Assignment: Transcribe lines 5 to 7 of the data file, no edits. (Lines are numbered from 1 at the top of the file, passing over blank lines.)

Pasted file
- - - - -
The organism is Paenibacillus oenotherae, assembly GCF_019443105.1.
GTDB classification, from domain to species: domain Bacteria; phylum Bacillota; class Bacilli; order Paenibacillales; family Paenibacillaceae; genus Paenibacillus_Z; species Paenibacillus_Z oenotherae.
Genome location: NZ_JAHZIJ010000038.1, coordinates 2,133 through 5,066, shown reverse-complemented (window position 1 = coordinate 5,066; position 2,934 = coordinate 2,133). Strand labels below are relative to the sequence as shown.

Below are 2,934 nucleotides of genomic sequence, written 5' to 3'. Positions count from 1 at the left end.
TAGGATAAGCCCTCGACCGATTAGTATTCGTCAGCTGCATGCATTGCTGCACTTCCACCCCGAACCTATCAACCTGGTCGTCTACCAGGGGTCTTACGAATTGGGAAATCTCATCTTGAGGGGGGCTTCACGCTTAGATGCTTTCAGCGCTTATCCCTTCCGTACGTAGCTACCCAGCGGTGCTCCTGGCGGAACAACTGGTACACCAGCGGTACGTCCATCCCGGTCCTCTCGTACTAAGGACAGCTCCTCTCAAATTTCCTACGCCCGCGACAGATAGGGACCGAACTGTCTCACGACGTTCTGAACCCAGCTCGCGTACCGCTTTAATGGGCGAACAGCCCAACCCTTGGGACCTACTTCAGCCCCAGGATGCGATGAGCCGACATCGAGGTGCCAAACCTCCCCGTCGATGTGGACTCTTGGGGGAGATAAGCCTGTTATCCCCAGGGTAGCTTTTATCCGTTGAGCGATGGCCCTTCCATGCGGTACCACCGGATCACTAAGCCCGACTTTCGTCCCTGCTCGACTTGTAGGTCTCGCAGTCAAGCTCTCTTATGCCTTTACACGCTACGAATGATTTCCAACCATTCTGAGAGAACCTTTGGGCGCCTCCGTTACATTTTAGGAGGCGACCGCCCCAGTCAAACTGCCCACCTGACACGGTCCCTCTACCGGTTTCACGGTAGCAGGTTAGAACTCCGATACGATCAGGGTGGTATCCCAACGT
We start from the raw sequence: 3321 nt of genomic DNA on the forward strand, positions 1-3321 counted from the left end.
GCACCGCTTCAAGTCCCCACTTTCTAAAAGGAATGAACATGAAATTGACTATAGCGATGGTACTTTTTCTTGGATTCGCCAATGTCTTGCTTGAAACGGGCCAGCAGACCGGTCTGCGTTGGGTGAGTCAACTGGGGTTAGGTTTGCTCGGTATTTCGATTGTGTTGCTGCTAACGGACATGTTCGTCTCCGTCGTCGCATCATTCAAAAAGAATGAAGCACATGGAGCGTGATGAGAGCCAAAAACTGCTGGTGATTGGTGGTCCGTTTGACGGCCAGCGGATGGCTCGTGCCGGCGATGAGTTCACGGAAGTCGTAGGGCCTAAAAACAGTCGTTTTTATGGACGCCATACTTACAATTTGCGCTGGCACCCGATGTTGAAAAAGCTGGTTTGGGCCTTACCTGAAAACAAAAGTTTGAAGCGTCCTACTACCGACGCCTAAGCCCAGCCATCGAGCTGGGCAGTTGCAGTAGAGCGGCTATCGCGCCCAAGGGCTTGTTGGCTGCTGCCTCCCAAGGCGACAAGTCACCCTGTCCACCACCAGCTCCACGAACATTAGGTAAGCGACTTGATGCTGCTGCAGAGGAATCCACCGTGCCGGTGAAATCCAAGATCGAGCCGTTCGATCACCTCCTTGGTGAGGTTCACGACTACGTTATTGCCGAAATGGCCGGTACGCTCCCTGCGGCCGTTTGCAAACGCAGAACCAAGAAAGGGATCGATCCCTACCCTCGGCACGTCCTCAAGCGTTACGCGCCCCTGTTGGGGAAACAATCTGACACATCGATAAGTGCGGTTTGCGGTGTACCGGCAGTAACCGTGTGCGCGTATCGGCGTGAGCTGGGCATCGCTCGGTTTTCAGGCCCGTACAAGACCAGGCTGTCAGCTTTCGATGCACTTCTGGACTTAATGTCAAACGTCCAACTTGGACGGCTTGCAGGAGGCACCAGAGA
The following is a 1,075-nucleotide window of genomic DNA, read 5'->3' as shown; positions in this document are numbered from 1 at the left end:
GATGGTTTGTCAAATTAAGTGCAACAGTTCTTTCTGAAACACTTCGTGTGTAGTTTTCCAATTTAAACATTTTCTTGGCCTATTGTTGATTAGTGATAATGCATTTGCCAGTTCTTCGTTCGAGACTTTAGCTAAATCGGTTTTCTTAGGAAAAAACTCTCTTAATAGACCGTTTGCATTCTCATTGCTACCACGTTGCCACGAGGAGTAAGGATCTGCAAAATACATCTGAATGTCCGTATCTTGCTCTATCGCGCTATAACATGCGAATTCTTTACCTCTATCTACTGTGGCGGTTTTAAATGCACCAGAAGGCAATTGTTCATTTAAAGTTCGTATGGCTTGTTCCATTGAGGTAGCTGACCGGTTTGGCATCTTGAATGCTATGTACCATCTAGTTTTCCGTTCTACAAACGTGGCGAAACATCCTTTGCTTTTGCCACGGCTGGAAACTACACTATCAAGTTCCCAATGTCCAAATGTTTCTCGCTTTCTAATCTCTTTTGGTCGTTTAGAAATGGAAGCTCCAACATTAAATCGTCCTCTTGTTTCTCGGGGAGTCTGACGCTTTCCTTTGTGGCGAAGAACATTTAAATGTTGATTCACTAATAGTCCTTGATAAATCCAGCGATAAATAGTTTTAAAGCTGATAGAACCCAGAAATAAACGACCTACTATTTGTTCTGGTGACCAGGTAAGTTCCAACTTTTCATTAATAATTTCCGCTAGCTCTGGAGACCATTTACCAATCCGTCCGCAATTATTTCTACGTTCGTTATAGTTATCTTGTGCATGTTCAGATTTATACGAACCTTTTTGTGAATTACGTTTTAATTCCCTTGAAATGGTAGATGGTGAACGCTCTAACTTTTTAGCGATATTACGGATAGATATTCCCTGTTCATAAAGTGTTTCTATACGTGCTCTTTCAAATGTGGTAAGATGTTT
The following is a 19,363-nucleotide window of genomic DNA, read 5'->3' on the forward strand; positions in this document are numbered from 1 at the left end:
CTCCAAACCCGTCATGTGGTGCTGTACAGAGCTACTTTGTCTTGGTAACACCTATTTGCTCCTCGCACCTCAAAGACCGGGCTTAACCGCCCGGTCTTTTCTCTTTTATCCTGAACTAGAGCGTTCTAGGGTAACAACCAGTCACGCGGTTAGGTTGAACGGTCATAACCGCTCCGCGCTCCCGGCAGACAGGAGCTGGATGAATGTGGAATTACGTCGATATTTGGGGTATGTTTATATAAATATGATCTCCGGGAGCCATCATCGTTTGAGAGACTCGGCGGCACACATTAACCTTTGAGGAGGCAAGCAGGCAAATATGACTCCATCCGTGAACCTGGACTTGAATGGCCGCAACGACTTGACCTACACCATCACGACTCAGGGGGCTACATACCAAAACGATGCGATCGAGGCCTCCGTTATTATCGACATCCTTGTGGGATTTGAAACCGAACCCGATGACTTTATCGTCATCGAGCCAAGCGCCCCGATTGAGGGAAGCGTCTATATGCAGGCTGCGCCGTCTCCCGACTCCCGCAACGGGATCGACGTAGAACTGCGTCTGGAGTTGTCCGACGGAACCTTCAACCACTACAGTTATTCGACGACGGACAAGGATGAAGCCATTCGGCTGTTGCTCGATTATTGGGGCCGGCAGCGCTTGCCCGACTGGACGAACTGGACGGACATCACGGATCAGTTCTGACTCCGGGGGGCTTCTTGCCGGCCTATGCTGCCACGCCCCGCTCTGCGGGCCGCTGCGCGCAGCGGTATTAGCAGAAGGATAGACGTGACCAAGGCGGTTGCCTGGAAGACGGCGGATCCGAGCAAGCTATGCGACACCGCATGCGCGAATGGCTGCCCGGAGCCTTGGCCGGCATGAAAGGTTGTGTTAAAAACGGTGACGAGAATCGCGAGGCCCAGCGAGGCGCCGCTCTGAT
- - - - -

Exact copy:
TAGGATAAGCCCTCGACCGATTAGTATTCGTCAGCTGCATGCATTGCTGCACTTCCACCCCGAACCTATCAACCTGGTCGTCTACCAGGGGTCTTACGAATTGGGAAATCTCATCTTGAGGGGGGCTTCACGCTTAGATGCTTTCAGCGCTTATCCCTTCCGTACGTAGCTACCCAGCGGTGCTCCTGGCGGAACAACTGGTACACCAGCGGTACGTCCATCCCGGTCCTCTCGTACTAAGGACAGCTCCTCTCAAATTTCCTACGCCCGCGACAGATAGGGACCGAACTGTCTCACGACGTTCTGAACCCAGCTCGCGTACCGCTTTAATGGGCGAACAGCCCAACCCTTGGGACCTACTTCAGCCCCAGGATGCGATGAGCCGACATCGAGGTGCCAAACCTCCCCGTCGATGTGGACTCTTGGGGGAGATAAGCCTGTTATCCCCAGGGTAGCTTTTATCCGTTGAGCGATGGCCCTTCCATGCGGTACCACCGGATCACTAAGCCCGACTTTCGTCCCTGCTCGACTTGTAGGTCTCGCAGTCAAGCTCTCTTATGCCTTTACACGCTACGAATGATTTCCAACCATTCTGAGAGAACCTTTGGGCGCCTCCGTTACATTTTAGGAGGCGACCGCCCCAGTCAAACTGCCCACCTGACACGGTCCCTCTACCGGTTTCACGGTAGCAGGTTAGAACTCCGATACGATCAGGGTGGTATCCCAACGT
We start from the raw sequence: 3321 nt of genomic DNA on the forward strand, positions 1-3321 counted from the left end.
GCACCGCTTCAAGTCCCCACTTTCTAAAAGGAATGAACATGAAATTGACTATAGCGATGGTACTTTTTCTTGGATTCGCCAATGTCTTGCTTGAAACGGGCCAGCAGACCGGTCTGCGTTGGGTGAGTCAACTGGGGTTAGGTTTGCTCGGTATTTCGATTGTGTTGCTGCTAACGGACATGTTCGTCTCCGTCGTCGCATCATTCAAAAAGAATGAAGCACATGGAGCGTGATGAGAGCCAAAAACTGCTGGTGATTGGTGGTCCGTTTGACGGCCAGCGGATGGCTCGTGCCGGCGATGAGTTCACGGAAGTCGTAGGGCCTAAAAACAGTCGTTTTTATGGACGCCATACTTACAATTTGCGCTGGCACCCGATGTTGAAAAAGCTGGTTTGGGCCTTACCTGAAAACAAAAGTTTGAAGCGTCCTACTACCGACGCCTAAGCCCAGCCATCGAGCTGGGCAGTTGCAGTAGAGCGGCTATCGCGCCCAAGGGCTTGTTGGCTGCTGCCTCCCAAGGCGACAAGTCACCCTGTCCACCACCAGCTCCACGAACATTAGGTAAGCGACTTGATGCTGCTGCAGAGGAATCCACCGTGCCGGTGAAATCCAAGATCGAGCCGTTCGATCACCTCCTTGGTGAGGTTCACGACTACGTTATTGCCGAAATGGCCGGTACGCTCCCTGCGGCCGTTTGCAAACGCAGAACCAAGAAAGGGATCGATCCCTACCCTCGGCACGTCCTCAAGCGTTACGCGCCCCTGTTGGGGAAACAATCTGACACATCGATAAGTGCGGTTTGCGGTGTACCGGCAGTAACCGTGTGCGCGTATCGGCGTGAGCTGGGCATCGCTCGGTTTTCAGGCCCGTACAAGACCAGGCTGTCAGCTTTCGATGCACTTCTGGACTTAATGTCAAACGTCCAACTTGGACGGCTTGCAGGAGGCACCAGAGA